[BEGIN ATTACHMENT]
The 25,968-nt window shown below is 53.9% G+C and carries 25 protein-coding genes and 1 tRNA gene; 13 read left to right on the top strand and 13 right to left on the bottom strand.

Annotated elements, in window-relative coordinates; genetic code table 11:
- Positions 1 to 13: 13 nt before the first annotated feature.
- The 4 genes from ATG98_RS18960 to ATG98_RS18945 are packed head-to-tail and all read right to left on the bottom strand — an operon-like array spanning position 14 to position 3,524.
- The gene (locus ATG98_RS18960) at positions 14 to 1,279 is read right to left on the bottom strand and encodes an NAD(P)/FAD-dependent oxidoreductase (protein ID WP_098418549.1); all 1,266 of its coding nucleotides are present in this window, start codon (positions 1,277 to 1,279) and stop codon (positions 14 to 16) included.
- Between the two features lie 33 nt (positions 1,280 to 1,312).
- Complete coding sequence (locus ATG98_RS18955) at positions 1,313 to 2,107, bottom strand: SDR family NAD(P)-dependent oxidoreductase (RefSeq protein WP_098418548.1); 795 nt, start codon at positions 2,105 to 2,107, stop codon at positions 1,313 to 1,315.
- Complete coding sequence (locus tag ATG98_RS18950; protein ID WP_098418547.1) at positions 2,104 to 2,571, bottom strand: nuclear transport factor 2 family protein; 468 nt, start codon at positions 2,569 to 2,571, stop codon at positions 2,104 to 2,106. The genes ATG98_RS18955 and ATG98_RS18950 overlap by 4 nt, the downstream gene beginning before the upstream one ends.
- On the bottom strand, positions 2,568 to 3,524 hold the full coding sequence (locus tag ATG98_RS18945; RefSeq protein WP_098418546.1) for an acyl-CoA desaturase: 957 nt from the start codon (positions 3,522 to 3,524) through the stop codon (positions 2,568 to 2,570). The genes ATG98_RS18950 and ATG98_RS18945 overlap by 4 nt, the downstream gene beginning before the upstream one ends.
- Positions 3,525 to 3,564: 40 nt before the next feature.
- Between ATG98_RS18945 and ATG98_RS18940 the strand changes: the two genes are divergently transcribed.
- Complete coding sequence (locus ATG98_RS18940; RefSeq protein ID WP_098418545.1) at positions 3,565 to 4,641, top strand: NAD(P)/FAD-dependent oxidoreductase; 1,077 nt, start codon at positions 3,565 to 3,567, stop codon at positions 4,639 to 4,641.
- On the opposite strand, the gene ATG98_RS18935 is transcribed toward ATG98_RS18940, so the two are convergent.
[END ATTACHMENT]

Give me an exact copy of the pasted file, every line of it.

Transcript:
The 25,968-nt window shown below is 53.9% G+C and carries 25 protein-coding genes and 1 tRNA gene; 13 read left to right on the top strand and 13 right to left on the bottom strand.

Annotated elements, in window-relative coordinates; genetic code table 11:
- Positions 1 to 13: 13 nt before the first annotated feature.
- The 4 genes from ATG98_RS18960 to ATG98_RS18945 are packed head-to-tail and all read right to left on the bottom strand — an operon-like array spanning position 14 to position 3,524.
- The gene (locus ATG98_RS18960) at positions 14 to 1,279 is read right to left on the bottom strand and encodes an NAD(P)/FAD-dependent oxidoreductase (protein ID WP_098418549.1); all 1,266 of its coding nucleotides are present in this window, start codon (positions 1,277 to 1,279) and stop codon (positions 14 to 16) included.
- Between the two features lie 33 nt (positions 1,280 to 1,312).
- Complete coding sequence (locus ATG98_RS18955) at positions 1,313 to 2,107, bottom strand: SDR family NAD(P)-dependent oxidoreductase (RefSeq protein WP_098418548.1); 795 nt, start codon at positions 2,105 to 2,107, stop codon at positions 1,313 to 1,315.
- Complete coding sequence (locus tag ATG98_RS18950; protein ID WP_098418547.1) at positions 2,104 to 2,571, bottom strand: nuclear transport factor 2 family protein; 468 nt, start codon at positions 2,569 to 2,571, stop codon at positions 2,104 to 2,106. The genes ATG98_RS18955 and ATG98_RS18950 overlap by 4 nt, the downstream gene beginning before the upstream one ends.
- On the bottom strand, positions 2,568 to 3,524 hold the full coding sequence (locus tag ATG98_RS18945; RefSeq protein WP_098418546.1) for an acyl-CoA desaturase: 957 nt from the start codon (positions 3,522 to 3,524) through the stop codon (positions 2,568 to 2,570). The genes ATG98_RS18950 and ATG98_RS18945 overlap by 4 nt, the downstream gene beginning before the upstream one ends.
- Positions 3,525 to 3,564: 40 nt before the next feature.
- Between ATG98_RS18945 and ATG98_RS18940 the strand changes: the two genes are divergently transcribed.
- Complete coding sequence (locus ATG98_RS18940; RefSeq protein ID WP_098418545.1) at positions 3,565 to 4,641, top strand: NAD(P)/FAD-dependent oxidoreductase; 1,077 nt, start codon at positions 3,565 to 3,567, stop codon at positions 4,639 to 4,641.
- On the opposite strand, the gene ATG98_RS18935 is transcribed toward ATG98_RS18940, so the two are convergent.